“That was the standard set a long time ago, whether it was with Zanardi and (Jimmy) Vasser or Dario and Dixon. That’s kind of the standard around here, so we’re always trying to beat our own records,” said Ganassi.

“I guess this is pretty high up there since we won two before the last race, so I have to say it’s right up there.”

Ganassi also made it clear that while he’s had seasons where his drivers were fighting for titles, there’s never been a true number-one and a number-two driver. It’s not run like a Formula One team despite right now witnessing Palou on the rise and Dixon still on top of his game.

No matter who the driver is or how they perform, Ganassi sees each of his racers as number-one. As long as they don’t run into each other, there’s no restrictions in how they race on the track.

“It’s not hard at all to manage professional drivers. They know what they’re doing, and we don’t have any No. 1 driver in our team. We have all No. 1s, and we’ve always said that,” said Ganassi.

“We’ve always run the team that way. We don’t tell who gets in front of who or when or what. They just race each other. Obviously the only rule is don’t hit each other, but we let them race on this team, and they know that.”

Managing director Mike Hull is also no stranger in winning championships. He and Dixon have proved it together, but he’s also had his hands on the overall growth of the INDYCAR program since joining CGR in 1992.

With Palou and his team director Barry Wanser working so well, Hull is very proud of the No. 10 team bringing CGR another championship. But also with the entire organization in contributing to their success all season long.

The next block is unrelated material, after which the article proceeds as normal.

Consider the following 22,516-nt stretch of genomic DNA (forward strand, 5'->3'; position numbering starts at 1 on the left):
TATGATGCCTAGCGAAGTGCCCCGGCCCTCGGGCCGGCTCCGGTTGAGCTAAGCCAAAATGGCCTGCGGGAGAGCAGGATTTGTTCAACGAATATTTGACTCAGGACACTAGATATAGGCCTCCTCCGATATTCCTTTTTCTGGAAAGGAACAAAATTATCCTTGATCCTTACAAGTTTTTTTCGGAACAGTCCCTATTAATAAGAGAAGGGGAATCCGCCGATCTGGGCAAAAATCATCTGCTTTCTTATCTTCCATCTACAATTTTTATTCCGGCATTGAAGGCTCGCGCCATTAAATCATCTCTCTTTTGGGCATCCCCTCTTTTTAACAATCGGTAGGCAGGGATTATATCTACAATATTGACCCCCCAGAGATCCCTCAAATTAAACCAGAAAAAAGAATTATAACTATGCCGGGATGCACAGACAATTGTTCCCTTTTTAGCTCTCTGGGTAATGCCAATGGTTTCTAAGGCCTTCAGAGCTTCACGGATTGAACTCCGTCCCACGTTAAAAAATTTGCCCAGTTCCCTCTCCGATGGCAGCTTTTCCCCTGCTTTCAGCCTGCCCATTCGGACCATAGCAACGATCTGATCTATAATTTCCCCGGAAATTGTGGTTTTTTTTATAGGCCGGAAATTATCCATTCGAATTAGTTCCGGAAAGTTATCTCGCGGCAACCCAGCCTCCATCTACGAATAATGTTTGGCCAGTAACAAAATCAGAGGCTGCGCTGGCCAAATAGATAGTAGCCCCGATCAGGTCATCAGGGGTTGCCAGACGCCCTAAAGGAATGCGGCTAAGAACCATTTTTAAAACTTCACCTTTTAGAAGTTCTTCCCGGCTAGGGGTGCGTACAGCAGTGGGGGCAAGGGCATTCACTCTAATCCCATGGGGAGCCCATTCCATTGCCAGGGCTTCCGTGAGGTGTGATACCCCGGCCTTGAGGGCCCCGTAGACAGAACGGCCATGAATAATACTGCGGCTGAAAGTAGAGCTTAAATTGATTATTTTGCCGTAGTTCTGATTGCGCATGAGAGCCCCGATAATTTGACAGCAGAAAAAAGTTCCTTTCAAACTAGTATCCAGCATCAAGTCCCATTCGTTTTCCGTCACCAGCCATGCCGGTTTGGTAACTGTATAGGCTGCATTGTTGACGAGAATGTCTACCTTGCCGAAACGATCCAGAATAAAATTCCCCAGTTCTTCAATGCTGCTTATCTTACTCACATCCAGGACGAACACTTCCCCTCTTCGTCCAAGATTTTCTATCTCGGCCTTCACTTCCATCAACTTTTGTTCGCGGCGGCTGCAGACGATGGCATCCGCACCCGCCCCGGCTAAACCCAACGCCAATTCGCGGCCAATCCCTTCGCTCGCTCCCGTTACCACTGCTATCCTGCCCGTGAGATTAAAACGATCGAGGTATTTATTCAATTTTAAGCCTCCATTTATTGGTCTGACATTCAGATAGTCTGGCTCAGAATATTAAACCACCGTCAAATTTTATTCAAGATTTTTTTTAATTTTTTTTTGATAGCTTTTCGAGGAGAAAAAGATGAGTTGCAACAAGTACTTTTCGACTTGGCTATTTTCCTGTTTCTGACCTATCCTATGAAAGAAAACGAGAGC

“It’s fantastic, but that’s an understatement. Working for Chip for as long as I have and to do what we’ve done 15 times. If anybody would have said that at the start, I would have probably quit on the spot,” said Hull.

“Proud to work for Chip. Proud to represent a lot of people. I talked to Barry by phone when I went back to the truck a few minutes ago and told him that we were going to dust the entire team for fingerprints because his are all over what we do with.”

Not only that, Hull noted how in all 16 rounds completed, three out of the four cars have finished in the top-10 each time.

“That’s how you win a championship,” Hull commented. “You work together to win, and that’s what we do. Really proud of the effort of everybody doing that.”

Wanser wasn’t present at Portland as he underwent surgery after being diagnosed with squamous cell carcinoma. The No. 10 team made sure Wanser was there in spirit and wouldn’t let his work go unnoticed.

Photo: Joe Skibinski/Penske Entertainment

“(Barry) is managing the whole team across the four cars and even other series, but he’s the director, and he calls pretty much everything on the 10 car,” said Palou. “He’s a very big piece on our stand, but unfortunately, he couldn’t be here. Everybody is really sad that he’s not here, but I think he’s even more sad.

“He’s recovering well. We know that. He’s a strong guy, and hopefully he’ll be back with us very soon.”

Another unsung hero in Palou’s championship is crew chief Ricky Davis, who was hired by Hull in 1994. Sunday marked his fifth championship, two of those being with Palou.

“He’s done some fantastic things for us,” said Hull. “At his advanced age, like mine, it’s really good still to be working in this business, and what a great contributor.”

All that’s left is Laguna Seca this Sunday as Palou hopes to cap off 2023 with a sixth win and repeat his dominance from a year ago where he won by over 30 seconds.

Tags : , , , , , , , , , , , , ,

From the Pacific Northwest, Luis is a University of Idaho graduate with a Bachelor's degree in Broadcasting and Digital Media and a three-time National Motorsports Press Association award winner in photography. Ever since watching the 2003 Daytona 500, being involved in auto racing is all he's ever dreamed of doing. Over the years, Luis has focused on writing, video and photography with ambitions of having his work recognized.